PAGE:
Regarding OS Zealotry
Today I found myself in the unfortunate situation of defending Linux to a man I think I can honestly describe as a Windows zealot. I hate doing this, as it leads to religious wars that are ultimately of no use, but it’s really my own fault for letting myself be sucked into it. It started when we were attempting to increase the size of a disk image in vmware, while Red Hat guest was running. It didn’t work, and we couldn’t find any tools to rescan the scsi bus, or anything else to get Linux to recognize that the disk was bigger. I was getting frustrated, and the zealot began to laugh, saying how easy this task was in Windows. Obviously, I felt slighted since I’m one of the Unix admins at $work, and decided I needed to defend the operating system and set of skills that pays the bills here at home. And so, we started trading snide remarks back and forth about Linux and Windows.
Ask any mechanic, machinist, or carpenter what the single most important thing that contributes to their success is, and what they are bound to tell you is “having the right tool for the job”. Humans excel in creating physical tools to accomplish a certain task. From hammers to drive a nail to the Jaws of Life to pry open a car, the right tool will save time, money, and frustration. It’s interesting to note the contrast that people have such a hard time with conceptual tools. Software designed to accomplish a specific task, or several tasks, is often forced into a role that it may not fit into, making the experience kludgy, like walking through knee deep mud.
I’ve found this problem to be especially prevalent in business environments, where the drive to “collaborate” brings many varied and sundry applications into the mix. While hurrying to the next great collaboration tool they forget to ask the absolute most important question: What do we need this software to do?
To communicate effectively in a business environment, it is imperative to use the right tool for the job. To determine what the right tool for the job is, you first have to ask yourself exactly what the job is. Do you need ask a quick, immediate question from a co-worker? Is there a more detailed project question that you need to ask, and maybe get the opinions of a few others too? Do you have something that you need to let a large group of people know, maybe even the entire company? Each of these tasks is best suited to a different tool. Unfortunately, I’ve most often seen each of these tasks shoe-horned into email.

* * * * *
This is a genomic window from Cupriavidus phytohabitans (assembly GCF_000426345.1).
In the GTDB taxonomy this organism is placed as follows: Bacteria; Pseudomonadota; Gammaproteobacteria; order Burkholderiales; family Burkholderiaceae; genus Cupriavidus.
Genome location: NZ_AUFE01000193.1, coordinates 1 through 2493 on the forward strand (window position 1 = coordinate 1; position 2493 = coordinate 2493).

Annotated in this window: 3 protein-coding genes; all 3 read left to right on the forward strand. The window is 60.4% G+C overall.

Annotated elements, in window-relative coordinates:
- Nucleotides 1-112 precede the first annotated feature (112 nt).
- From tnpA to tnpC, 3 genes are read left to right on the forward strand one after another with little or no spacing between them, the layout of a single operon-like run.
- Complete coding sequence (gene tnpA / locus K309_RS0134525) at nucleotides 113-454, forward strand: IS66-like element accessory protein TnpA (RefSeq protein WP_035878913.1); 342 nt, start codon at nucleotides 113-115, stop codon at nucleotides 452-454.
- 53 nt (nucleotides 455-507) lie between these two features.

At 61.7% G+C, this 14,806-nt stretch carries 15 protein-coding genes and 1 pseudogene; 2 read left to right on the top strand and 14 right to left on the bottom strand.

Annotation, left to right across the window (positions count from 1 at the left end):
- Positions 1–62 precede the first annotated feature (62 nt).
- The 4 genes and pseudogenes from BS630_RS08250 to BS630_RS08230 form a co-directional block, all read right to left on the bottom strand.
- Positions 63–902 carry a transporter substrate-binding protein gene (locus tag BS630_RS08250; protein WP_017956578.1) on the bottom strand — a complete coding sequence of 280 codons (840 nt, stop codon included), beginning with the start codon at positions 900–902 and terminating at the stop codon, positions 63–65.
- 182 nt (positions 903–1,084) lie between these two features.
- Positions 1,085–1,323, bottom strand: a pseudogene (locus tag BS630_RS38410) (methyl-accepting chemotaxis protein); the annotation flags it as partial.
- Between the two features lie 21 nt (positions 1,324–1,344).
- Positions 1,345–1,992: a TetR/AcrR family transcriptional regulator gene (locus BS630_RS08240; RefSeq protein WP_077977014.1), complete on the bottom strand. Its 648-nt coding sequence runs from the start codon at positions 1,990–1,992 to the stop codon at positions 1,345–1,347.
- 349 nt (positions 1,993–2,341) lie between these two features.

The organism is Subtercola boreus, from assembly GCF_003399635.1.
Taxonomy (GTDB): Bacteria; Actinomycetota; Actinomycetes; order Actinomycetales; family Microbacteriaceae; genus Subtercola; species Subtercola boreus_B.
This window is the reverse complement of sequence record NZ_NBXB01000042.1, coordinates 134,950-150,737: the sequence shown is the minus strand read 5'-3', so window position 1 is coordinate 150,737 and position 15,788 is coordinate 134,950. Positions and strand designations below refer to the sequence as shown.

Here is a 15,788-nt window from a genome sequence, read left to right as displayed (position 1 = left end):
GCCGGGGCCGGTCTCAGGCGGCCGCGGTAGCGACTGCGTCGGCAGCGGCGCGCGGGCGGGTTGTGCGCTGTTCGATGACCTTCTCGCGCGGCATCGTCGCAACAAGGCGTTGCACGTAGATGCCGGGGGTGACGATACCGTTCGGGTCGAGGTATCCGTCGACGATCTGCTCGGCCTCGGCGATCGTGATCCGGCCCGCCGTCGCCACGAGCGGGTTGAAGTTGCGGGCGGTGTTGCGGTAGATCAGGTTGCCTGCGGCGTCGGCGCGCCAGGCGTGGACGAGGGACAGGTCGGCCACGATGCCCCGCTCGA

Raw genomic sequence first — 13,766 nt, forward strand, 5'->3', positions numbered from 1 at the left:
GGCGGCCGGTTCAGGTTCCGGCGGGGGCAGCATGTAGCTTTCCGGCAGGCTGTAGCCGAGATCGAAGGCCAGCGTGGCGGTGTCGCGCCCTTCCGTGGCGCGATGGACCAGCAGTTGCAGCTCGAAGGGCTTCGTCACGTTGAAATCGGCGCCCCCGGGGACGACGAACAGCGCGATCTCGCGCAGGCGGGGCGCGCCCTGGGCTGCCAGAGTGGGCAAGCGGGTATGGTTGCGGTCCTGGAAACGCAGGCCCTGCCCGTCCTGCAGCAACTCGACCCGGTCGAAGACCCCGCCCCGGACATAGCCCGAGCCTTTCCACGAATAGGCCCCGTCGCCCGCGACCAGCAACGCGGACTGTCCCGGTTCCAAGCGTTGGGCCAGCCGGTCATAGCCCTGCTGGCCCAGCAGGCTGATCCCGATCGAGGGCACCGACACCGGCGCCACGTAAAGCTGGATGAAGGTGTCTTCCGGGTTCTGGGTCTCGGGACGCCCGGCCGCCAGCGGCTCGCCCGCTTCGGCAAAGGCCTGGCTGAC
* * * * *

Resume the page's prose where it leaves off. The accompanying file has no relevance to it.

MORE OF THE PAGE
Email is a personal communications medium, best suited for projects or questions that you do not need immediate responses to. There have been many times when I’ve gone through my inbox and found something that didn’t grab my attention when it was needed, and by the time I looked at it was past due. Email is asynchronous, ask a question, and wait for a response whenever the receiving party has time.
If you do need immediate response, the best tool would be instant messaging. IM pops up and demands the receiving person’s attention. When requesting something via IM, the person on the other end has to make a decision either to ignore you or to answer your question. Long explanations are not a good fit for IM, but short, two or or three sentence conversations are perfect or it.